From the House: Giannino Leads Efforts to Call on Baker Admin. To Prioritize Postal Workers in the Covid Vaccination Process

Special to the Journal

As the old saying goes, “Neither snow nor rain nor heat nor gloom of night stays these couriers from the swift completion of their appointed rounds,” and in 2021, the United States Postal Service’s motto should be updated to include the words “nor pandemic.” 

Unfortunately, postal workers were not specifically named as one of the job-specific sectors eligible in Phase 1 and Phase 2 in the Baker administration’s phased approach to receive the COVID-19 vaccination, despite being designated in the CDC’s Phase 1b recommendation.  After hearing from postal workers from Revere, Chelsea or Saugus, Representative Jessica A. Giannino (D-Revere) felt compelled to advocate to the Baker administration to prioritize these essential workers.

“I was proud to lead an effort to draft a sign-on letter for my colleagues in the Legislature to join with me in calling on Governor Baker to prioritize postal workers and to specifically name them in the state’s phased vaccination approach,” said Representative Jessica A. Giannino (D-Revere).  “Postal workers have been on the front lines throughout the entire pandemic, and sometimes do not receive the credit they so rightly deserve.  They are interacting with the public regularly, whether it is when delivering mail to a person’s home or in the post office when citizens are buying stamps or mailing packages.  These are men and women who have reported to work each and every day since the onset of the pandemic, and whose essential function became even more critical over the last year with the 2020 elections and a busy holiday season that saw an influx in deliveries.”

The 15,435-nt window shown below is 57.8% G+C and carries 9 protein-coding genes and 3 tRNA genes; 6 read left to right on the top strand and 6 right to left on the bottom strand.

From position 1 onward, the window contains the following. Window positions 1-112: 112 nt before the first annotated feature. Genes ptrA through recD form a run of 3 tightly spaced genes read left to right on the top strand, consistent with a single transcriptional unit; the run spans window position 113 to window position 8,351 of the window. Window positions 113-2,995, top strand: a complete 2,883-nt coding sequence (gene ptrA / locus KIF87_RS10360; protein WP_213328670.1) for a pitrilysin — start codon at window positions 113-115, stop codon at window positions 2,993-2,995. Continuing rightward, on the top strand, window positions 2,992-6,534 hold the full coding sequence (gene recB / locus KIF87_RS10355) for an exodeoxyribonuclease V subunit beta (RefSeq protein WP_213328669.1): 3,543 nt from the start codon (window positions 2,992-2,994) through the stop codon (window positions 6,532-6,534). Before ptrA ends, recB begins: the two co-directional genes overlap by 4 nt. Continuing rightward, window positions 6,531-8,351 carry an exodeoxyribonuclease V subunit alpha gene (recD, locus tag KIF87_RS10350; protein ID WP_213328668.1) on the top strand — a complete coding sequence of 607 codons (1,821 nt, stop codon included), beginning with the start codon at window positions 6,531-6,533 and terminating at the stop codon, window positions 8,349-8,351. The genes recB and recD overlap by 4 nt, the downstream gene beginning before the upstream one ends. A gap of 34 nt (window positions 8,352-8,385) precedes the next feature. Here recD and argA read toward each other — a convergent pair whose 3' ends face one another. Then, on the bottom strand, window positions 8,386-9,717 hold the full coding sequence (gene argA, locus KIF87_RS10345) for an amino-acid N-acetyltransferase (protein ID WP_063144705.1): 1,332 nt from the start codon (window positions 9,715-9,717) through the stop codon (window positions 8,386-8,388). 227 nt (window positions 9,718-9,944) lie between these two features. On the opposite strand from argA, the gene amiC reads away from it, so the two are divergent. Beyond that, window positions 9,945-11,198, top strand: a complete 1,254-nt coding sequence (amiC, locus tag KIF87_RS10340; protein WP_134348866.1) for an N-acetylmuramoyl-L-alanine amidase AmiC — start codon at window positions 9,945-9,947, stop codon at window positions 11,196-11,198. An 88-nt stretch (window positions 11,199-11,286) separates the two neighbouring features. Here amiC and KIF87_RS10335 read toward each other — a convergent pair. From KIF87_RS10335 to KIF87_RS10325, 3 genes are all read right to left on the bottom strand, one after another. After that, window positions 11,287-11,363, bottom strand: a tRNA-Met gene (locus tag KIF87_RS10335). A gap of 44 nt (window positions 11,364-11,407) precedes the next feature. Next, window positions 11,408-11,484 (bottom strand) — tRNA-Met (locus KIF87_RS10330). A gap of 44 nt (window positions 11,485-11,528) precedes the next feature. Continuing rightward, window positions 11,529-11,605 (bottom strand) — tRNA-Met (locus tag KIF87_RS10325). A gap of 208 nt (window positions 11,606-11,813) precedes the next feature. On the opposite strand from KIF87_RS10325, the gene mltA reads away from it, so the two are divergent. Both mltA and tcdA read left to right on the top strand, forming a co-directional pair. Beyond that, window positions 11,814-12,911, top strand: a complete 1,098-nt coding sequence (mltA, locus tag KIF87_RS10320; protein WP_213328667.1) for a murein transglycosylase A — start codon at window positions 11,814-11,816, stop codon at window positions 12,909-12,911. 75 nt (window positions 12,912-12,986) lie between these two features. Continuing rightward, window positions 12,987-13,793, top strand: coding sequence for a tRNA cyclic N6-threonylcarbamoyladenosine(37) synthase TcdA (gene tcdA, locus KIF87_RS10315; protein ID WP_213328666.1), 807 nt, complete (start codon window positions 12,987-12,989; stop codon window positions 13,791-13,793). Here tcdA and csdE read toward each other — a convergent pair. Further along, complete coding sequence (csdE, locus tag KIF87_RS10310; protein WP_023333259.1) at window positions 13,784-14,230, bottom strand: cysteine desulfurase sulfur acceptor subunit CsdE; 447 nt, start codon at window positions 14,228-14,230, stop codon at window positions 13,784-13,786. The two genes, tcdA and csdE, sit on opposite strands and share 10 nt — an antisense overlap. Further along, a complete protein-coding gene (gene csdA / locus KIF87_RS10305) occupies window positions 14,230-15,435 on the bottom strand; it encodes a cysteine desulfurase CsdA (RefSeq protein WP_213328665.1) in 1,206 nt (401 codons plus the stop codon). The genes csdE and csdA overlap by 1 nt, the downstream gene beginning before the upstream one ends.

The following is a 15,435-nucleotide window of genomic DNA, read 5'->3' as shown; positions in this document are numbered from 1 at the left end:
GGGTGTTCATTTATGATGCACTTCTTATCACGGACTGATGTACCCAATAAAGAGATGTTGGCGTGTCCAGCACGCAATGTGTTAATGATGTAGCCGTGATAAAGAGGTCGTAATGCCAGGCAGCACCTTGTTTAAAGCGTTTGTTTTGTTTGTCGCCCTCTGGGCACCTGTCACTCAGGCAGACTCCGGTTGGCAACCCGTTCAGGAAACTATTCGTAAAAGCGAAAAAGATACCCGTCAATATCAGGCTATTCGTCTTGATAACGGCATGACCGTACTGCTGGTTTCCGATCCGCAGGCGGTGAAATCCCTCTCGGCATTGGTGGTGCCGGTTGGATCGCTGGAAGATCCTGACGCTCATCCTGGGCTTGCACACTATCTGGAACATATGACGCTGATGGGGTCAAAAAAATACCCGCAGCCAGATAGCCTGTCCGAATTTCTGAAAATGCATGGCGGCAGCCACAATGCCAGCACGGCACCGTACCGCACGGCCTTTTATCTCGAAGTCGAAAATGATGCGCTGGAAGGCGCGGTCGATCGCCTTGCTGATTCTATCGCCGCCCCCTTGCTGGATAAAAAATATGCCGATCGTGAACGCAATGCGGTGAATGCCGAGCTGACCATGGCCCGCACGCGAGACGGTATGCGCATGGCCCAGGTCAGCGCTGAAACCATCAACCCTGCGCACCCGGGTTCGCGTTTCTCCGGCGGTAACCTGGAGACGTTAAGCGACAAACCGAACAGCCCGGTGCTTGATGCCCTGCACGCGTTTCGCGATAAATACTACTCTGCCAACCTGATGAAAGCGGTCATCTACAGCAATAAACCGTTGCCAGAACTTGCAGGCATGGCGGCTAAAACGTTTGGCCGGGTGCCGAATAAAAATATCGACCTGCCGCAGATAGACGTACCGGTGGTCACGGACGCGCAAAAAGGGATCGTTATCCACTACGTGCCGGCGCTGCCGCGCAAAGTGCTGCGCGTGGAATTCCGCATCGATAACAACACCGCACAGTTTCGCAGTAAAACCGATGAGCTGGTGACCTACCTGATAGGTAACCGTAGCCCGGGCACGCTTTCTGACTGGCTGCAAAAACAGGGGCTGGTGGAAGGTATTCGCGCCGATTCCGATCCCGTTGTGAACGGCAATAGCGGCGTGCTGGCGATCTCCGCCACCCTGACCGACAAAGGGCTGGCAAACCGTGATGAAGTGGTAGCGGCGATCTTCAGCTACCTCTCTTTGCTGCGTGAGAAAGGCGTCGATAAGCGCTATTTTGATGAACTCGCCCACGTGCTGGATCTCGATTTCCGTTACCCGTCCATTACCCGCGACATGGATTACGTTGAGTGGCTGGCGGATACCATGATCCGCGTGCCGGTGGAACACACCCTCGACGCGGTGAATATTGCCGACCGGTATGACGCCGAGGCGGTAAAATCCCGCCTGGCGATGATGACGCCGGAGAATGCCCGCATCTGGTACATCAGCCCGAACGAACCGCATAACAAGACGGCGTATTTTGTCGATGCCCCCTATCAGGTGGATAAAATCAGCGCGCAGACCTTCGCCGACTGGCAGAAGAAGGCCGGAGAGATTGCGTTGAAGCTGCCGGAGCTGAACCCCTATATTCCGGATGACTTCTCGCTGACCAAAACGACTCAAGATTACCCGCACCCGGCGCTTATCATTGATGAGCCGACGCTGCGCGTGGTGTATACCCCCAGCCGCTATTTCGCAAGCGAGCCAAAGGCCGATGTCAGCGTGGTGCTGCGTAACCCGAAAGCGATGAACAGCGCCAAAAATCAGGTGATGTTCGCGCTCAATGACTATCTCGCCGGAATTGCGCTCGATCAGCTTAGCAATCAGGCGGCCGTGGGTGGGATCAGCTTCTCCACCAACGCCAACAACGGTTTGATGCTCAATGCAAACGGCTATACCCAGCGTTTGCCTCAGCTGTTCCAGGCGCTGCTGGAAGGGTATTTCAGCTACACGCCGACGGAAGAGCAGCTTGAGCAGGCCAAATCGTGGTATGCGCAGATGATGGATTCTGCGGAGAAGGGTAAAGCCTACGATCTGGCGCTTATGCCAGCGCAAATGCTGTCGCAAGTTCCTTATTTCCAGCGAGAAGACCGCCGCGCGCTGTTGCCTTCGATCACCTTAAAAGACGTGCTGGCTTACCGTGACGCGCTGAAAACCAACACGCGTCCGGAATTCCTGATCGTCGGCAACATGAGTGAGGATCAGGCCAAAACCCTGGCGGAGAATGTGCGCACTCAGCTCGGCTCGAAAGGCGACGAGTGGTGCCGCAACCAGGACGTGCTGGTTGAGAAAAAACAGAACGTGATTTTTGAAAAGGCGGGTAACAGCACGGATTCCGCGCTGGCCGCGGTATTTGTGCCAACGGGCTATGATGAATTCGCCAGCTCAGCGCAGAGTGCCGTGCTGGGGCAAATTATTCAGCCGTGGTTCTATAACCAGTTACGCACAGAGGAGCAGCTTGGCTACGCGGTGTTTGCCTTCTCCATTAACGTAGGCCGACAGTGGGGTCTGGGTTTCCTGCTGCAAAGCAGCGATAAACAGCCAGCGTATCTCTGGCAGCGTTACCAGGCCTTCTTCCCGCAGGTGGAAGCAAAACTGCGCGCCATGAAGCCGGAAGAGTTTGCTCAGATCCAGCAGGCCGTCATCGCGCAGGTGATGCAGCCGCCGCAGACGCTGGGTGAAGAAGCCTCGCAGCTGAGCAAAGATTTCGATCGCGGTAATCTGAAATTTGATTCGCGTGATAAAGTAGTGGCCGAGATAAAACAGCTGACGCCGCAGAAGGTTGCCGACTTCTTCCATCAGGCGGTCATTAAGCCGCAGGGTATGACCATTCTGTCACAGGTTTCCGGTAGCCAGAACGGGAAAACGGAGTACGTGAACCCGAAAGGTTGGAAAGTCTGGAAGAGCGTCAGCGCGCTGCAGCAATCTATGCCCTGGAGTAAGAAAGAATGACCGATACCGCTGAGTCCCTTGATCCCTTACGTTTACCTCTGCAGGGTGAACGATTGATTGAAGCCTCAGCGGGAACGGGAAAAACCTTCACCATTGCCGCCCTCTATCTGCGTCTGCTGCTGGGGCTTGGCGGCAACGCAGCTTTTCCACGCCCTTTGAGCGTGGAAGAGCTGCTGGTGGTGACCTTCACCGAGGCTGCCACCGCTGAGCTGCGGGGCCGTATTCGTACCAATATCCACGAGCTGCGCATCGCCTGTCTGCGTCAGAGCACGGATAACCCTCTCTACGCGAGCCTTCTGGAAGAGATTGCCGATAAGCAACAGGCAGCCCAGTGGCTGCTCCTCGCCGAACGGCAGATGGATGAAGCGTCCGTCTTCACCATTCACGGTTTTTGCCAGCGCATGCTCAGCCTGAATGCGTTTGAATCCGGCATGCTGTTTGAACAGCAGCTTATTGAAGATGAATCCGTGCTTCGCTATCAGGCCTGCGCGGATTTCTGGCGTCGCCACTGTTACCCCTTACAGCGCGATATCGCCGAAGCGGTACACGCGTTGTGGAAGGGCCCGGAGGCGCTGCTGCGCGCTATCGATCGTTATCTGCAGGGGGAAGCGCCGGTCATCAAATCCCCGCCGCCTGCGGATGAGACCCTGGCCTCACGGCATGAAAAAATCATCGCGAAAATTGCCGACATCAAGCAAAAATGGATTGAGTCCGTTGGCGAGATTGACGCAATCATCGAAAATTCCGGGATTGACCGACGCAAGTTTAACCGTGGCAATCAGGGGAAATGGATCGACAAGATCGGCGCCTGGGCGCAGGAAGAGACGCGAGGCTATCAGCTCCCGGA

Ensuring that these workers remain healthy is essential to averting backlogs that have plagued the USPS since the onset of the pandemic.  Nearly fifty State Representatives and State Senators signed onto the letter to express that they share postal workers’ concerns both for their health and their ability to continue their essential work, and to urge Governor Baker to acknowledge the public health value of their role by explicitly naming these workers in the state’s eligibility criteria as soon as possible.

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